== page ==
10. Rajfer J: Congenital anomalies of the testis and scrotum, in Walsh PC, Retik AB, Vaughan, ED, et al (eds): Campbell's Urology. Philadelphia, WB Saunders Co, 1998, p 2172

11. Lockwood, CG: Development and transition of the testis, normal and abnormal. J Anat Physiol 1988;22:505

12. Grant DB, Laurence BM, Atherden SM, et al: hCG Stimulation test in children with abnormal sexual development. Arch Dis Child 1976;51:596

13. Kogan S: Cryptorchidism, in Kelalis PP, King LR, Belman AB (eds): Clinical Pediatric Urology. Philadelphia, WB Saunders Co, 1992, pp 1050­1083

14. Polascik TJ, Chan-Tack KM, Jeffs RD, et al: Reappraisal of the role of human chorionic gonadotropin in the diagnosis and treatment of the nonpalpable testis: A 10-year experience. J Urol 1996;156:804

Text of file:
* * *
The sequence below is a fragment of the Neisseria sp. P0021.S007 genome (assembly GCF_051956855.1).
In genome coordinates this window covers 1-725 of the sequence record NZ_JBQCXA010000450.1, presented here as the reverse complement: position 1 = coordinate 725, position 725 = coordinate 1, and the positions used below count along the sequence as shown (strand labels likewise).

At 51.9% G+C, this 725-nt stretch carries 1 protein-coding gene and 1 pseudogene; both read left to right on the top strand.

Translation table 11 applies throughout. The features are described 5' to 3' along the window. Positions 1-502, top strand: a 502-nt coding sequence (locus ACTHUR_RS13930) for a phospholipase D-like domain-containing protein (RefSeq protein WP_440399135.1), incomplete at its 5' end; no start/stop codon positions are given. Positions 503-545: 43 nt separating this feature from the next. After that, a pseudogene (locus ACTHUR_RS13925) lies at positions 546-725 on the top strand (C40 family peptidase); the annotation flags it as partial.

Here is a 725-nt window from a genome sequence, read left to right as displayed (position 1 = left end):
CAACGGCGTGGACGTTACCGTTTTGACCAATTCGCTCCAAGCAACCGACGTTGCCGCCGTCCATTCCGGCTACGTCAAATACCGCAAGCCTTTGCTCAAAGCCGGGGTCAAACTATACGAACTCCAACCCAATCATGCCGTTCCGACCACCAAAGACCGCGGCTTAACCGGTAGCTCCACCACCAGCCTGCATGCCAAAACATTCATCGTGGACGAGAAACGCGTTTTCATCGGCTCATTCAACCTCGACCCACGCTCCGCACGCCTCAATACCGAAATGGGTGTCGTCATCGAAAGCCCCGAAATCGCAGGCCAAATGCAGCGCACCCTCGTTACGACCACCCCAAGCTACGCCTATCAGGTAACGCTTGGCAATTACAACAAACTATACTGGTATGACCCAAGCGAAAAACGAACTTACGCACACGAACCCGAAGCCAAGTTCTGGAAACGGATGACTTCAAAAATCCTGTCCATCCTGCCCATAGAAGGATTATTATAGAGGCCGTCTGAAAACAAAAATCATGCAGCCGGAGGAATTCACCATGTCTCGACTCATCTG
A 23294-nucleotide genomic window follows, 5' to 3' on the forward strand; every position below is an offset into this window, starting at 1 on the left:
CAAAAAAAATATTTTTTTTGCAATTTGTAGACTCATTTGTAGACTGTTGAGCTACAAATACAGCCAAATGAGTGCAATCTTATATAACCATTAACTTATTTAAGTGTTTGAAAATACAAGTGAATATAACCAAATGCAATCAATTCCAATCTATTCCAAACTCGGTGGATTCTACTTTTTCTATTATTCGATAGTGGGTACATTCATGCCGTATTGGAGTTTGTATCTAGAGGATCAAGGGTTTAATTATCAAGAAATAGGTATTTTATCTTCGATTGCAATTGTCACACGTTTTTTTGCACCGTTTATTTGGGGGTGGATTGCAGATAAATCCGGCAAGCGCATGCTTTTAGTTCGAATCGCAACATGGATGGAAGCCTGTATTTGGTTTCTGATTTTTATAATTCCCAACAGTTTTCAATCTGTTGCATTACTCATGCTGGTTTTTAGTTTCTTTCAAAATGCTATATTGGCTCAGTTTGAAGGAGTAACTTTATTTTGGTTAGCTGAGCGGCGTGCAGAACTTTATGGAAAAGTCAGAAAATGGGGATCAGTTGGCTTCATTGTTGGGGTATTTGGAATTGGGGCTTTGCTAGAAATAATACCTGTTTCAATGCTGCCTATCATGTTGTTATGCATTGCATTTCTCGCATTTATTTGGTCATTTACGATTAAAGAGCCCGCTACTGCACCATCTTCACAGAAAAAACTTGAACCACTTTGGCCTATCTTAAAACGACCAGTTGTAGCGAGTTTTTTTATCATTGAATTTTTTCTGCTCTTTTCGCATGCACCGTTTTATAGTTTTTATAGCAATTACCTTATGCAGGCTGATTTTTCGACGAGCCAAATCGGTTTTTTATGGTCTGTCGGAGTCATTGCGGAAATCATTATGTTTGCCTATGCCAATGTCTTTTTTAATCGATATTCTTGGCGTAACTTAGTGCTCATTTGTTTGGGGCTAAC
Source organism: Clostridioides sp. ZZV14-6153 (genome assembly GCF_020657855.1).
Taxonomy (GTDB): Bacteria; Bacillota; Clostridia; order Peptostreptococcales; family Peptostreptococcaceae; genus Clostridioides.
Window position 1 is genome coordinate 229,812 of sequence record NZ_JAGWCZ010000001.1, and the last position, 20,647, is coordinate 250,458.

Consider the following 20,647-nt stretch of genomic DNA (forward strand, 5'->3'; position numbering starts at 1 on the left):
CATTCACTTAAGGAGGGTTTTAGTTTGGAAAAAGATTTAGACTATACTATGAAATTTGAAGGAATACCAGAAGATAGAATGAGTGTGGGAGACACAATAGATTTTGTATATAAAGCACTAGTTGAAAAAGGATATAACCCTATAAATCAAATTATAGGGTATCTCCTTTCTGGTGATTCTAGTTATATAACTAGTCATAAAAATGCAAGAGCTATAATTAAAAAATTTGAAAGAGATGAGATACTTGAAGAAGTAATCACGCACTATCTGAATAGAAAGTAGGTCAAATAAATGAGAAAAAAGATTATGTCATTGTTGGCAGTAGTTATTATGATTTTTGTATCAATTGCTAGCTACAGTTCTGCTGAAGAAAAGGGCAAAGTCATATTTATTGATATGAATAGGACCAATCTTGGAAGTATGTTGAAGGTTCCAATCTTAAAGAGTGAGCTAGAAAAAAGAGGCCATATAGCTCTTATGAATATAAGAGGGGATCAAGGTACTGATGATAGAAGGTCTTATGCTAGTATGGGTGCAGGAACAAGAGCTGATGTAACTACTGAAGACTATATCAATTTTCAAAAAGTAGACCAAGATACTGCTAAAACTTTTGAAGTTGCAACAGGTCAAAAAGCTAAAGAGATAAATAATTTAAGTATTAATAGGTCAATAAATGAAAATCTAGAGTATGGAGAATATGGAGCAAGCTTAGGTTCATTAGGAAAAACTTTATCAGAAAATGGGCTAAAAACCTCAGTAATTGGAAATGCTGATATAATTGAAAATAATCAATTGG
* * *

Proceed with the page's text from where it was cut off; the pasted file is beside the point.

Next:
15. Hrebinko RL, Bellinger MF: The limited role of imaging techniques in managing children with undescended testes. J Urol 1993;150:458

16. Silber SJ, Cohen R: Laparoscopy for cryptorchidism. J Urol 1980;124:928

17. Cisek LJ, Peters CA, Atala A, et al: Current findings in diagnostic laparoscopic evaluation of the nonpalpable testis. J Urol 1998;160:1145

18. Law GS, Perez LM, Joseph DB: Two-stage Fowler- Stephens orchiopexy with laparoscopic clipping of the spermatic vessels. J Urol 1997;158:1205

19. Job JC, Carnlorbe P, Garagorri JM, et al: Hormonal therapy of cryptorchidism with hCG. Urol Clin North Am 1982;9:405

20. Wacksman J, Billmore DA, Lewis AG, et al: Laparoscopically assisted testicular autotransplantation for the management of the intra-abdominal undescended testis. J Urol 1996;156:772

21. Martin DC, Menck HR: The undescended testis: Management after puberty. J Urol 1975;114:77

22. Martin DC: Germinal cell tumors of the testis after orchiopexy. J Urol 1979;121:422

23. Abratt RP, Reddi VB, Sarembock LA: Testicular cancer and cryptorchidism. Br J Urol 1992;70:656